It wasn’t until I received my box last weekend that I felt a little off but couldn’t put my finger on the issue. There were five items in my package: 2 bra/underwear sets, and 1 knit slip. Each item was packaged in its own see-through sealed plastic bag. As I opened the bags it hit me “how do they handle previously tried on underwear?”
I thought everything I received was really cute, especially the lacy black and pink bra/underwear set. However, I wasn’t satisfied with the fit of the bras or slip. Trying on the underwear wasn’t an option because I had no way of knowing whether it was previously tried on. So I repacked, returned everything, and canceled my subscription.
While I can see the value in the service Adore Me provides to its clientele for me personally it didn’t work out. Even so, I like to give people the benefit of the doubt so I reached out to the company. In my inquiry I asked two things:
- How do they handle previously worn (tried on) panties
- If they work with people within the disability community
This is the response I received about the panties: “Each product has its own safeguard. You’ll notice panties have a plastic liner that if tampered with, will not be eligible for exchange.”
The answer to my second question was that the company will respond with expanded and improved services based on consumer’s needs. Would I recommend the Elite Box subscription to a friend or colleague? I would however I’d caution them to ensure they are receiving products per the company’s safety protocols. Also, for friends living with disabilities I would urge them to contact the company to let them know their needs. Amplifying our voices increases the likelihood of inclusive changes being implemented.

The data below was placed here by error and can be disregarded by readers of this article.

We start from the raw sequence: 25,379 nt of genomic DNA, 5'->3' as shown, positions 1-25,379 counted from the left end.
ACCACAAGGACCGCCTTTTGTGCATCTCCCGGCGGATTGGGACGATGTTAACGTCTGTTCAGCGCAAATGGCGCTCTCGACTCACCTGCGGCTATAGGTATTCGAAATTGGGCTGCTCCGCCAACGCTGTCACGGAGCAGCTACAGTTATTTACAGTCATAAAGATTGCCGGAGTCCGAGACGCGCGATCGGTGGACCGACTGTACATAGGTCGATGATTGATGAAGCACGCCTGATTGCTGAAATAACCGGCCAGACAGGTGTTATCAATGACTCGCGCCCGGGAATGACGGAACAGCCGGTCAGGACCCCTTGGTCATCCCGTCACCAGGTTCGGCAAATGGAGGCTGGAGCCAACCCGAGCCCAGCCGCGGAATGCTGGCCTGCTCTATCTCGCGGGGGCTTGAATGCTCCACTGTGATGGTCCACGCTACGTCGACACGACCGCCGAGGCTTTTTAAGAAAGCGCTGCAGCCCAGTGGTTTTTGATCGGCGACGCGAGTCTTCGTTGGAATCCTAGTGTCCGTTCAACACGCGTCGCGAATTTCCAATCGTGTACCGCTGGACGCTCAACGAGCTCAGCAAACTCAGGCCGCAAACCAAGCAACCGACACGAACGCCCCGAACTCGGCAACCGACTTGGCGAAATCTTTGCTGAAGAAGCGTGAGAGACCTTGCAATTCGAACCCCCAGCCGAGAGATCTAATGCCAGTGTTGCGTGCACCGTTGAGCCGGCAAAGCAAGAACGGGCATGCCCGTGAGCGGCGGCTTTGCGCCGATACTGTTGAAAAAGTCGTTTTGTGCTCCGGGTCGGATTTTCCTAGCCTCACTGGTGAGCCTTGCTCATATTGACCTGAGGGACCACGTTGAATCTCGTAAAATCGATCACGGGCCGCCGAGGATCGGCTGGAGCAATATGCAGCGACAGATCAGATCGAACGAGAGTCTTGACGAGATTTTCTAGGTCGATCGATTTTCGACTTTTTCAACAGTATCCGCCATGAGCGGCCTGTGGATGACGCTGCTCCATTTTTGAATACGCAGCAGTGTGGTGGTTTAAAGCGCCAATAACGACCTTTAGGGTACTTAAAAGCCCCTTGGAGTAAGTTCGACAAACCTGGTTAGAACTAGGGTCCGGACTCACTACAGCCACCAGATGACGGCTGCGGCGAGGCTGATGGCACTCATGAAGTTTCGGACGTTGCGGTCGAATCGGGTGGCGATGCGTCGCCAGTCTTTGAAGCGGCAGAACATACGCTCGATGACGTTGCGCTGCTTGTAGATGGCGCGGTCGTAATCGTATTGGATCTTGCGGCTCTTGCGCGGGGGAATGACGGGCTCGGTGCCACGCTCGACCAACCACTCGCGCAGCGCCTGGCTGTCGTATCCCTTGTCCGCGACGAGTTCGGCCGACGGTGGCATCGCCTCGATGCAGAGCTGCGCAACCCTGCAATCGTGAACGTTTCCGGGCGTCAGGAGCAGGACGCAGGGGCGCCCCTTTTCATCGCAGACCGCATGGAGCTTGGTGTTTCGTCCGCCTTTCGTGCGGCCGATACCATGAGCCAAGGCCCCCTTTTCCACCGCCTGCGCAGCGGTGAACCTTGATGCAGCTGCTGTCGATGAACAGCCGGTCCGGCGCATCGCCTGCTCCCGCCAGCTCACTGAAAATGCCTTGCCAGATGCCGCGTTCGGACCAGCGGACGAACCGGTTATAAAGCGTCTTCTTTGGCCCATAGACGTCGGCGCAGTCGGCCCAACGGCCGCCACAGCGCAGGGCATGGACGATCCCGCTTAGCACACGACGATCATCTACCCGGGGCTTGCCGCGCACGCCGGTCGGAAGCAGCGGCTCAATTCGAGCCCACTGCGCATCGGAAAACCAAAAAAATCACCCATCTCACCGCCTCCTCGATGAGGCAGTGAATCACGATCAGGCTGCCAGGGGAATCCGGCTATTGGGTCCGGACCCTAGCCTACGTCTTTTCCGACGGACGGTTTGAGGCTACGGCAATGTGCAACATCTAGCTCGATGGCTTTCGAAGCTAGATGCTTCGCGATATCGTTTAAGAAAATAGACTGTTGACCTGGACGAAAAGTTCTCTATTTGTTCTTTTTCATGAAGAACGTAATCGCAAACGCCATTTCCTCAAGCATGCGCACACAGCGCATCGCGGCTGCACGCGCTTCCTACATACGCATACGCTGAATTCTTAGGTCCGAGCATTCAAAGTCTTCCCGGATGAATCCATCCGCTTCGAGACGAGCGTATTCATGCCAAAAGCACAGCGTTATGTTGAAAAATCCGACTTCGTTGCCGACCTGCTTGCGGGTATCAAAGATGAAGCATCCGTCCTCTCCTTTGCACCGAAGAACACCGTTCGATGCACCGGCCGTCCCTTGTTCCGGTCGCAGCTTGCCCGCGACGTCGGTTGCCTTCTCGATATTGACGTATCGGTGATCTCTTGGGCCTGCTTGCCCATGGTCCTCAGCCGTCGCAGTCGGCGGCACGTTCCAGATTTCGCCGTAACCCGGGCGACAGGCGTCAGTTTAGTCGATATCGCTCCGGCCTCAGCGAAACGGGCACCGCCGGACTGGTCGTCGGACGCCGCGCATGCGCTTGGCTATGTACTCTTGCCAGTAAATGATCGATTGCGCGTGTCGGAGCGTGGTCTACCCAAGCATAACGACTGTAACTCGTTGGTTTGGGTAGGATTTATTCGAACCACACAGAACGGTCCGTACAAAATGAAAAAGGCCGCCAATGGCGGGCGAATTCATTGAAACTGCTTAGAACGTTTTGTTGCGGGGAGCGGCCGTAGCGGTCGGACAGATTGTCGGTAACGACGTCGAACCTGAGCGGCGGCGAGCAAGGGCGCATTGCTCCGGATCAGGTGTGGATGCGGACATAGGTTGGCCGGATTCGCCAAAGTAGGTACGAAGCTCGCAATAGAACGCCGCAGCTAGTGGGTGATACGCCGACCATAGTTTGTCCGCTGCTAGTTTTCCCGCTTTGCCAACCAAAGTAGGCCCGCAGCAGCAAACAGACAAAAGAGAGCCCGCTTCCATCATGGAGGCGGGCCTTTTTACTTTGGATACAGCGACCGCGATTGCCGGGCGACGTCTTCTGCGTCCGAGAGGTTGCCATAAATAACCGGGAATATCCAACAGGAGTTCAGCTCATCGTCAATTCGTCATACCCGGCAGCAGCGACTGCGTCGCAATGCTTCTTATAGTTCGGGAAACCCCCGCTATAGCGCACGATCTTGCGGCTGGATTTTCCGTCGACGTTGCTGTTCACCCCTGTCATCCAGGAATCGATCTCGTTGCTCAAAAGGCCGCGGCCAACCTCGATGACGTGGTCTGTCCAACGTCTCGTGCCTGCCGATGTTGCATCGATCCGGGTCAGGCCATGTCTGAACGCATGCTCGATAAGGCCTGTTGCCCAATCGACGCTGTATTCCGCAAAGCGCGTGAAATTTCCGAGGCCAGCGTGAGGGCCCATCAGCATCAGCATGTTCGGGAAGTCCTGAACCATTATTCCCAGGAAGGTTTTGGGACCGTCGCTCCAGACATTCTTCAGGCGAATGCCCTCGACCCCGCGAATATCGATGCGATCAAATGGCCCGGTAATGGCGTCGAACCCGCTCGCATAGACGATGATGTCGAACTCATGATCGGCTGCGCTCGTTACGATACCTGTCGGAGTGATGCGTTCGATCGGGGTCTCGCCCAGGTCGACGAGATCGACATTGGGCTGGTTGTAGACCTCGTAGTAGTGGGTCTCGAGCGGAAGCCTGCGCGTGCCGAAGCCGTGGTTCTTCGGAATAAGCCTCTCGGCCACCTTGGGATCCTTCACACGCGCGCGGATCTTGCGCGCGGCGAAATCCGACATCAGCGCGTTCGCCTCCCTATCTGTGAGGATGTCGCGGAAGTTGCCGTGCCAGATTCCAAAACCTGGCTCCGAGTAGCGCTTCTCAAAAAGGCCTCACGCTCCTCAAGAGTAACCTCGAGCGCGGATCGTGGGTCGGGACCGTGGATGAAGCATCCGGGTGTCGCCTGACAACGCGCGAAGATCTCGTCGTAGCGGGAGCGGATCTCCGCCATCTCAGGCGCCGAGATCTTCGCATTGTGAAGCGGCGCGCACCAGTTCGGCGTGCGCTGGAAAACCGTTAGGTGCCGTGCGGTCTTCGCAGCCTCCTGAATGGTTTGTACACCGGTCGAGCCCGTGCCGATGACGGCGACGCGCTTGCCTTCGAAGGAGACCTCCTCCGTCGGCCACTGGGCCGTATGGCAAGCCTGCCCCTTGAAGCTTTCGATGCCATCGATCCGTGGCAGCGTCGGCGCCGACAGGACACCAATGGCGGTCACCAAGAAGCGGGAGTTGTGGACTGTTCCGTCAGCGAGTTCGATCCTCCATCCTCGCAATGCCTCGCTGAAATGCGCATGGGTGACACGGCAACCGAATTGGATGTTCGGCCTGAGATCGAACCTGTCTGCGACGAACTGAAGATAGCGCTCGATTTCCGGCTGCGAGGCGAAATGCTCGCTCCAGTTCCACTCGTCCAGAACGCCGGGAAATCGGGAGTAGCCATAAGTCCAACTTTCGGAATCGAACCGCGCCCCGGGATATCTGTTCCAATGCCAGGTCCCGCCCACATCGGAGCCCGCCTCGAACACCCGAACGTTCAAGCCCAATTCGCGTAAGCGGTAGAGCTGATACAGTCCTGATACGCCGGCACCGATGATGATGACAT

Moral of the Story
As you’ve probably gathered this article was less about granny panties and more about acceptance. All of us are multi-faceted people and growth can only happen when we open to change. When we are stuck in a rut our sense of wonder becomes stunted and we can become apathetic.
Apathy is a lonely and to some degree a very dark place to reside. There’s nothing quite like experiencing life through the symphony of our senses. Life can be hard and painful yet at the same time feeling the pain is a reminder that we are alive.
When I went through my underwear drawer I was reminded of a time where I allowed myself to feel. Biologically I’m getting older and my body doesn’t react the same way it did when I was younger. But, my age or any other label associated with me has nothing to do with my value as a person. As long as I’m living my life to the best of my ability without harming others why should labels matter? But the most pressing question is will I say goodbye to my granny panties?
What are your thoughts?
- The header is a black and white closeup photo of a girl blowing a kiss, viewed from slightly side-on.
- Blowing a kiss is a close-up color photo of an attractive African American woman blowing a kiss.
- Research: Rear shot of a woman wearing a brown shirt carrying a black leather bag standing in front of library books.
- Change: Open spiral note pad with a pen and the words “if you change nothing, nothing will change.”
- Customer review concept: A laptop keyboard with 5 golden stars in front of it on an orange background.